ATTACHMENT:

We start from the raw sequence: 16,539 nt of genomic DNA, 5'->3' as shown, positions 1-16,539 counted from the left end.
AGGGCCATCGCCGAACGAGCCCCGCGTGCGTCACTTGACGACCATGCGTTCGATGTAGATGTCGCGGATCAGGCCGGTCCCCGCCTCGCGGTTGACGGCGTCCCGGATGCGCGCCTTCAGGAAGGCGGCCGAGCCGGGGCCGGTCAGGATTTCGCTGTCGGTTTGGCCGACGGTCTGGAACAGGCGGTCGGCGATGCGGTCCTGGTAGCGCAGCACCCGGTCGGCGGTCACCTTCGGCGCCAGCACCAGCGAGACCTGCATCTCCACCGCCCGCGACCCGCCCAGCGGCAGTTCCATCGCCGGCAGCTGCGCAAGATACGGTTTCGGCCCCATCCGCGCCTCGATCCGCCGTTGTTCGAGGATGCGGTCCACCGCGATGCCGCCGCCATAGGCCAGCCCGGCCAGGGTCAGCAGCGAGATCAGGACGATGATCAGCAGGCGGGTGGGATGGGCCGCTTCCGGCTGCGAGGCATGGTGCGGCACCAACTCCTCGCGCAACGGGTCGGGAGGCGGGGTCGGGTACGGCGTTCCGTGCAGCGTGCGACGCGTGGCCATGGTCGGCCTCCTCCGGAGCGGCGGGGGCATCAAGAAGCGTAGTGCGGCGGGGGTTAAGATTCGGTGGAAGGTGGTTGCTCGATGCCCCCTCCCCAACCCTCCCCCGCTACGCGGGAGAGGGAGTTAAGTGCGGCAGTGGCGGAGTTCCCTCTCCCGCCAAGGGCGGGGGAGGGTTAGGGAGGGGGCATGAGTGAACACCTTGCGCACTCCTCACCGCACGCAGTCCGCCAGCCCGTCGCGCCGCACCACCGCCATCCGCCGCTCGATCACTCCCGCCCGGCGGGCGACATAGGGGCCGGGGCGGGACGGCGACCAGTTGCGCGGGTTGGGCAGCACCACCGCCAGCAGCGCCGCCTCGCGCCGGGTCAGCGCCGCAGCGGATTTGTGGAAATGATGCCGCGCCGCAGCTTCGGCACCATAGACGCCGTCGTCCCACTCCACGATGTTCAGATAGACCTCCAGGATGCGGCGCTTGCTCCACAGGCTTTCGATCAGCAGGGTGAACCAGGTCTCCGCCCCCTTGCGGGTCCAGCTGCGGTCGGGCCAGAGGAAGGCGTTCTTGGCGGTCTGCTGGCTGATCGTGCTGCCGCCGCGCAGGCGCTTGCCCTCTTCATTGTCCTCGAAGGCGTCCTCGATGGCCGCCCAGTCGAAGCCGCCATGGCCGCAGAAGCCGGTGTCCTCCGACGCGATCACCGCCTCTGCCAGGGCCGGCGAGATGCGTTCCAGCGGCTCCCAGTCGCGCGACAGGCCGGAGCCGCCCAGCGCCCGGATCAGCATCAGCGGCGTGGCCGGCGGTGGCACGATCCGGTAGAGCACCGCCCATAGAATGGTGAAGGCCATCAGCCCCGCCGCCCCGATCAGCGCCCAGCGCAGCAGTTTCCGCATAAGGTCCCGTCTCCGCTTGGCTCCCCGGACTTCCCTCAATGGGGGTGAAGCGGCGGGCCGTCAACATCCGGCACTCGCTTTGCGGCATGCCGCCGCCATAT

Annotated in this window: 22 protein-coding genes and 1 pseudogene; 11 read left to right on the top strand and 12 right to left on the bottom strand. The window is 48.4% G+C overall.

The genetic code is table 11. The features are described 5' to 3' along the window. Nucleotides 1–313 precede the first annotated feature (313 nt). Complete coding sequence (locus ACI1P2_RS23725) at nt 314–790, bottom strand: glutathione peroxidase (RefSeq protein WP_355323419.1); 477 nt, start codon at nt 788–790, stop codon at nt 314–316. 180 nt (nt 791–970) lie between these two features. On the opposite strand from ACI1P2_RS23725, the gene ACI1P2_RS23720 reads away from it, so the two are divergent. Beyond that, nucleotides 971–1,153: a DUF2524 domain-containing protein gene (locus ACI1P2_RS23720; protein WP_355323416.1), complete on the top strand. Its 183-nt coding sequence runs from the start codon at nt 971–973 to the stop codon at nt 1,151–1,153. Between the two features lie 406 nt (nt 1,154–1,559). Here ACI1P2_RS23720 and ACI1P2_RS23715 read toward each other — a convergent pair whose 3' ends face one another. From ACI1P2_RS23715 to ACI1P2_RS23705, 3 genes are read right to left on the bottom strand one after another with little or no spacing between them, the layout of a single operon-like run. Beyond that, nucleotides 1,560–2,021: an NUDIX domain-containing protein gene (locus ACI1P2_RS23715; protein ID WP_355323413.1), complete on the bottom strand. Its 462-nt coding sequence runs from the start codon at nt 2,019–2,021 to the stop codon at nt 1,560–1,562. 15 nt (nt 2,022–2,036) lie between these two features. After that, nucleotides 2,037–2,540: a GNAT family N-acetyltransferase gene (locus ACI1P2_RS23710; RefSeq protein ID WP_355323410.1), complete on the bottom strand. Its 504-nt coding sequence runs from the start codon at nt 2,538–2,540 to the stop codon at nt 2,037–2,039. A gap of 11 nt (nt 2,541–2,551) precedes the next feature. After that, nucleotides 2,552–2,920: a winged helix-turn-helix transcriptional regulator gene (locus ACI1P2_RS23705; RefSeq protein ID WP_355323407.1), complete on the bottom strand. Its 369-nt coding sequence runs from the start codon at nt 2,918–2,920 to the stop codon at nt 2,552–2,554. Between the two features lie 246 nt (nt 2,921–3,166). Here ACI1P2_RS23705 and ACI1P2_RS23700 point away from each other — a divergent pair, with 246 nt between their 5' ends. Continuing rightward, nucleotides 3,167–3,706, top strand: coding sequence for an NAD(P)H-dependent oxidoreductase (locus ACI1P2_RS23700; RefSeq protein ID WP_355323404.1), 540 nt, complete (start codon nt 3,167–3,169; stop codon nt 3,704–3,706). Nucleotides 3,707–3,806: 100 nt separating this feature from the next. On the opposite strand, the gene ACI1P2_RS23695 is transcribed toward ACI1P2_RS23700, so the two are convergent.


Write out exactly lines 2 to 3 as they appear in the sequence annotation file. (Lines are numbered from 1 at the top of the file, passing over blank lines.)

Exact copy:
AGGGCCATCGCCGAACGAGCCCCGCGTGCGTCACTTGACGACCATGCGTTCGATGTAGATGTCGCGGATCAGGCCGGTCCCCGCCTCGCGGTTGACGGCGTCCCGGATGCGCGCCTTCAGGAAGGCGGCCGAGCCGGGGCCGGTCAGGATTTCGCTGTCGGTTTGGCCGACGGTCTGGAACAGGCGGTCGGCGATGCGGTCCTGGTAGCGCAGCACCCGGTCGGCGGTCACCTTCGGCGCCAGCACCAGCGAGACCTGCATCTCCACCGCCCGCGACCCGCCCAGCGGCAGTTCCATCGCCGGCAGCTGCGCAAGATACGGTTTCGGCCCCATCCGCGCCTCGATCCGCCGTTGTTCGAGGATGCGGTCCACCGCGATGCCGCCGCCATAGGCCAGCCCGGCCAGGGTCAGCAGCGAGATCAGGACGATGATCAGCAGGCGGGTGGGATGGGCCGCTTCCGGCTGCGAGGCATGGTGCGGCACCAACTCCTCGCGCAACGGGTCGGGAGGCGGGGTCGGGTACGGCGTTCCGTGCAGCGTGCGACGCGTGGCCATGGTCGGCCTCCTCCGGAGCGGCGGGGGCATCAAGAAGCGTAGTGCGGCGGGGGTTAAGATTCGGTGGAAGGTGGTTGCTCGATGCCCCCTCCCCAACCCTCCCCCGCTACGCGGGAGAGGGAGTTAAGTGCGGCAGTGGCGGAGTTCCCTCTCCCGCCAAGGGCGGGGGAGGGTTAGGGAGGGGGCATGAGTGAACACCTTGCGCACTCCTCACCGCACGCAGTCCGCCAGCCCGTCGCGCCGCACCACCGCCATCCGCCGCTCGATCACTCCCGCCCGGCGGGCGACATAGGGGCCGGGGCGGGACGGCGACCAGTTGCGCGGGTTGGGCAGCACCACCGCCAGCAGCGCCGCCTCGCGCCGGGTCAGCGCCGCAGCGGATTTGTGGAAATGATGCCGCGCCGCAGCTTCGGCACCATAGACGCCGTCGTCCCACTCCACGATGTTCAGATAGACCTCCAGGATGCGGCGCTTGCTCCACAGGCTTTCGATCAGCAGGGTGAACCAGGTCTCCGCCCCCTTGCGGGTCCAGCTGCGGTCGGGCCAGAGGAAGGCGTTCTTGGCGGTCTGCTGGCTGATCGTGCTGCCGCCGCGCAGGCGCTTGCCCTCTTCATTGTCCTCGAAGGCGTCCTCGATGGCCGCCCAGTCGAAGCCGCCATGGCCGCAGAAGCCGGTGTCCTCCGACGCGATCACCGCCTCTGCCAGGGCCGGCGAGATGCGTTCCAGCGGCTCCCAGTCGCGCGACAGGCCGGAGCCGCCCAGCGCCCGGATCAGCATCAGCGGCGTGGCCGGCGGTGGCACGATCCGGTAGAGCACCGCCCATAGAATGGTGAAGGCCATCAGCCCCGCCGCCCCGATCAGCGCCCAGCGCAGCAGTTTCCGCATAAGGTCCCGTCTCCGCTTGGCTCCCCGGACTTCCCTCAATGGGGGTGAAGCGGCGGGCCGTCAACATCCGGCACTCGCTTTGCGGCATGCCGCCGCCATAT

Annotated in this window: 22 protein-coding genes and 1 pseudogene; 11 read left to right on the top strand and 12 right to left on the bottom strand. The window is 48.4% G+C overall.